Controls Are Only As Good As Your Password!
by Colin Gabriel Hatcher
Many parents use and indeed rely on the various technological measures used by
internet companies to prevent children's access to adult materials. These
include parental access controls, blocking and filtering software, and activity
logs. But some parents can forget that since they have to use a password in
order to access, edit or set-up these features on their internet service, that
password is the only thing preventing their children from getting the same
There are two important issues when it comes to choosing a good password.
Firstly, what word will you use? Secondly, will you write it down and if so
where will you store it? Children are often very clever at guessing or working
out what password you chose, and if they can't guess it, they might also be good
at finding it where you hid it. Many parents keep their passwords in a nearby
drawer, in their purse, or even written on the underside of the keyboard!
Imagine how easy these are for children to find!
First then, what is a good password. A good password is at least 7 letters long
and includes both letters and numbers. Try to avoid choosing obvious words like
the names of your family, or your favorite food, and avoid using numbers of your
family's birthdays and anniversaries, or your favorite number - these will be
the first words and numbers your kids will try! Avoid also using one word - use
two words that connect in some way, like a plural noun and an adjective, but
pick word combinations that would not normally be used together, e.g. "redmoons",
"peculiaroceans" or "bizarredolphins" (but not "bluemoons",
"deepoceans" or "blackcats" - these are guessable!). You
could even pick these words from a dictionary at random.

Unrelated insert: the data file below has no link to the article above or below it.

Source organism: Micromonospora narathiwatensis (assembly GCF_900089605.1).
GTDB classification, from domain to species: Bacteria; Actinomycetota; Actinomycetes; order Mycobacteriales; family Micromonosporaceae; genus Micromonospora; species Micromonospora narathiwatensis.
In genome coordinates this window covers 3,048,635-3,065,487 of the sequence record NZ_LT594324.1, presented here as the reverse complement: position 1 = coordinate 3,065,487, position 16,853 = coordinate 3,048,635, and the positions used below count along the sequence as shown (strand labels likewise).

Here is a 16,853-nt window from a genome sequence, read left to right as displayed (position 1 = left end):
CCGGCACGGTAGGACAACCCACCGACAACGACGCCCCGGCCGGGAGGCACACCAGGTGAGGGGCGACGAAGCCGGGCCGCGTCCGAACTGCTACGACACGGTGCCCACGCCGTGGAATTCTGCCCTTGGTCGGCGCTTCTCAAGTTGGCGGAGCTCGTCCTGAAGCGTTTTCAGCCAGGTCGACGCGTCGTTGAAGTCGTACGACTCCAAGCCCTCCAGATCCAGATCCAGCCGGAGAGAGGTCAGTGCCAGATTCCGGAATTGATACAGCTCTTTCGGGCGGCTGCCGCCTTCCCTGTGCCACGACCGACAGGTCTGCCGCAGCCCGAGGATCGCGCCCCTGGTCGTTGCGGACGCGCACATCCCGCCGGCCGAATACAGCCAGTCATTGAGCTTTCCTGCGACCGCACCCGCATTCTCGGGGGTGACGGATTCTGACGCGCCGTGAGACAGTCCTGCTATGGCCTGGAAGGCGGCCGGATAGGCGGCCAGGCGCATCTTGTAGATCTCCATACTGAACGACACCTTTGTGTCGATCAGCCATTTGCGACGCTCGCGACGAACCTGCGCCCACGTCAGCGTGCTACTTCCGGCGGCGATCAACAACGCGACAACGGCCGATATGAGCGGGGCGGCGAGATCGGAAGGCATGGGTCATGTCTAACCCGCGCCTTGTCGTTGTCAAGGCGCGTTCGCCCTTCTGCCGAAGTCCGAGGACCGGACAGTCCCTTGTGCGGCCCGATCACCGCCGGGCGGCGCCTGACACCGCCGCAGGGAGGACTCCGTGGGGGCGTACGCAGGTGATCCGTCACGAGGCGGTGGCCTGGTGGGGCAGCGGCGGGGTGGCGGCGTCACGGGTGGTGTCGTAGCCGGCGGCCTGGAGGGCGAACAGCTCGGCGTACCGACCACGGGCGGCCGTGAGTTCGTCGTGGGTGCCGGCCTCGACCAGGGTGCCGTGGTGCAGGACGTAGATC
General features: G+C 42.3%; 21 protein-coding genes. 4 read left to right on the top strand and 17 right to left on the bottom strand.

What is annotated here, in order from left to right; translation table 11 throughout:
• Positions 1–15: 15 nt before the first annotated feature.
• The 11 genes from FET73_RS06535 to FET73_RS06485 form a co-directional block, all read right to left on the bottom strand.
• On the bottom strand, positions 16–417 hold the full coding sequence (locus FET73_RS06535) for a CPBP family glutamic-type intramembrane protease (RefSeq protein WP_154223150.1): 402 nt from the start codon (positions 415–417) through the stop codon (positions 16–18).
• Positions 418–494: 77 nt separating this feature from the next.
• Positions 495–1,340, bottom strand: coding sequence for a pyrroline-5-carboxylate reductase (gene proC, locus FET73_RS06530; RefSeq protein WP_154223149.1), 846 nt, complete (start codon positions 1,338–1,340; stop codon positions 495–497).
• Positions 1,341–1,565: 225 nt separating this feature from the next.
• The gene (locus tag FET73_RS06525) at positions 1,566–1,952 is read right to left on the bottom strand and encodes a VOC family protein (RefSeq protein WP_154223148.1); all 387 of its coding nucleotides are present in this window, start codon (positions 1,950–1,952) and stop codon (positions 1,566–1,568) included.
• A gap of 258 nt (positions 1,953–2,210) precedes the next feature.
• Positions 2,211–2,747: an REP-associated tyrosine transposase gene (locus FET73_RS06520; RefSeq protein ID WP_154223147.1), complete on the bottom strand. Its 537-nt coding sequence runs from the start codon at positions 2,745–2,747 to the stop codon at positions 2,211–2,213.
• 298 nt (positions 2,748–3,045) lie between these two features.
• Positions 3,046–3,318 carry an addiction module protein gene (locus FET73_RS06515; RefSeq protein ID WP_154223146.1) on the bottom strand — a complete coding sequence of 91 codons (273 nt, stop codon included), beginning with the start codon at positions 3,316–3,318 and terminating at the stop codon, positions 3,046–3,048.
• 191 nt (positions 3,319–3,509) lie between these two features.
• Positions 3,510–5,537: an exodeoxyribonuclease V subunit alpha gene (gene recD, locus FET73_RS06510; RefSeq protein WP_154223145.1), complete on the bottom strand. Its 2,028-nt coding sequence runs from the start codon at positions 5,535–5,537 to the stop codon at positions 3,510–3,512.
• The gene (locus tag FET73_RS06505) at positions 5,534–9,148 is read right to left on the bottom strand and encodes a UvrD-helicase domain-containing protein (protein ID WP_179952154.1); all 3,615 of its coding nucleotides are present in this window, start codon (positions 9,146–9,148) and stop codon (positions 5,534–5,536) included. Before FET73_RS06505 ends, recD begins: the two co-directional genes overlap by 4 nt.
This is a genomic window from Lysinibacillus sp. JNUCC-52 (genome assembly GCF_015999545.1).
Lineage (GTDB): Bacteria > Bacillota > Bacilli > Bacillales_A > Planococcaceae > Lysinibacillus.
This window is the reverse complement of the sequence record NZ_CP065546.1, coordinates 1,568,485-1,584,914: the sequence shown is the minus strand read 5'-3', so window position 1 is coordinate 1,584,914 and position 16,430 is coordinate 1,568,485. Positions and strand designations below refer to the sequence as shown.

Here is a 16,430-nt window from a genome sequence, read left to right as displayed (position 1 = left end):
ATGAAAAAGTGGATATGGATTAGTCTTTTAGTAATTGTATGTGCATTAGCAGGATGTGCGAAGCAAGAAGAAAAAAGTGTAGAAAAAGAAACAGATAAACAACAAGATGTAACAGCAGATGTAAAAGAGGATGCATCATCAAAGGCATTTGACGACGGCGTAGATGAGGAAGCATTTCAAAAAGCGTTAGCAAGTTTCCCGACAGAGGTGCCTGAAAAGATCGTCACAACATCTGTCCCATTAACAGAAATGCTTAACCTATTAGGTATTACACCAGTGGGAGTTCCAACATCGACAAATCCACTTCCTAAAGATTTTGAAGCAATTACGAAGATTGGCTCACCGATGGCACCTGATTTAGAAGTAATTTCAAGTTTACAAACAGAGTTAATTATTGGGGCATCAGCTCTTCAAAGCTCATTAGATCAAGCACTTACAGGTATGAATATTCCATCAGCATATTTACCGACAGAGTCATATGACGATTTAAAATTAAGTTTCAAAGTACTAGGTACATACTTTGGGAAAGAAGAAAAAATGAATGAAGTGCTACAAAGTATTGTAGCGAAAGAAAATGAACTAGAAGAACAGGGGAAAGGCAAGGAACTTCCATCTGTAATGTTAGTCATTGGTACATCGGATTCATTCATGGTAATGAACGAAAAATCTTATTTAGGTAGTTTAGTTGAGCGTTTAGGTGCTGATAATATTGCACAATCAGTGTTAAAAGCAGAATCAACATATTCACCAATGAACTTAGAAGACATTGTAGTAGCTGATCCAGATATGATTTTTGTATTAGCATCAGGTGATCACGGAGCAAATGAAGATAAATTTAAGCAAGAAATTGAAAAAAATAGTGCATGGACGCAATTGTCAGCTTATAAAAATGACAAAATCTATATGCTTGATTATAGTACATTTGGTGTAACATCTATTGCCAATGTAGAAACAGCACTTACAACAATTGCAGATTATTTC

Now add some numbers (at least 2). Pick them truly at random - roll a dice! Now
that you have your numbers (let's say 2 numbers for this example), use them at
the beginning of the password and also again at the end, e.g., if you roll 6 and
2 on your dice, make your password "62peculiaroceans62", or
"62redmoons62". If you are feeling enterprising you could even use
them 3 times, like this: "62bizarre62dolphins62".
An alternative password making technique is to think of a sentence with words
and numbers in it, and then reduce the words to their first letters. So for
example: "66 chickens running over 7 hills dropping 6 eggs" becomes:
"66cro7hd6e". These kinds of passwords are called "mnemonic"
passwords. But be careful: if you forget the sentence you originally thought up
you will forget the password!
Now what about writing it down? Well the best rule is don't! The idea is that if
you create a memorable password you won't need to write it down, because it will
stick in your mind. On the other hand if your password is complex and illogical,
e.g., 6rtt577y8tu889, then it may be effective but you may need to write it
down. Remember, if it's written down someone can find it (Your child may not be
able to find their socks, but be assured they will find your password!) If you
really have to write it down in case you forget it, don't keep it at home where
your child can find it, but instead give it to a friend you could telephone in a
password emergency. (Don't give it to a friend whose house your child regularly
visits. Remember, children like to search and they are very good at it!)
A final piece of advice. Even after all your efforts, your child might still
crack your password. It is possible for example for your child to obtain
software from the internet that assists a person to crack a password, by trying
literally millions of combinations of letters and numbers. So the rule is: NO
password is foolproof EVER. In other words, NEVER rely on your password alone to
protect your child. You should also keep a careful eye on things. Remember,
there really is no substitute for active parental involvement in what children
are doing online.
About the author: Colin Gabriel Hatcher, a California attorney is the Founder
& CEO of SafetyEd International www.safetyed.org.
He is also a Martial Arts Instructor (he holds 5 black belts). Colin can be
reached by e-mail at firstname.lastname@example.org.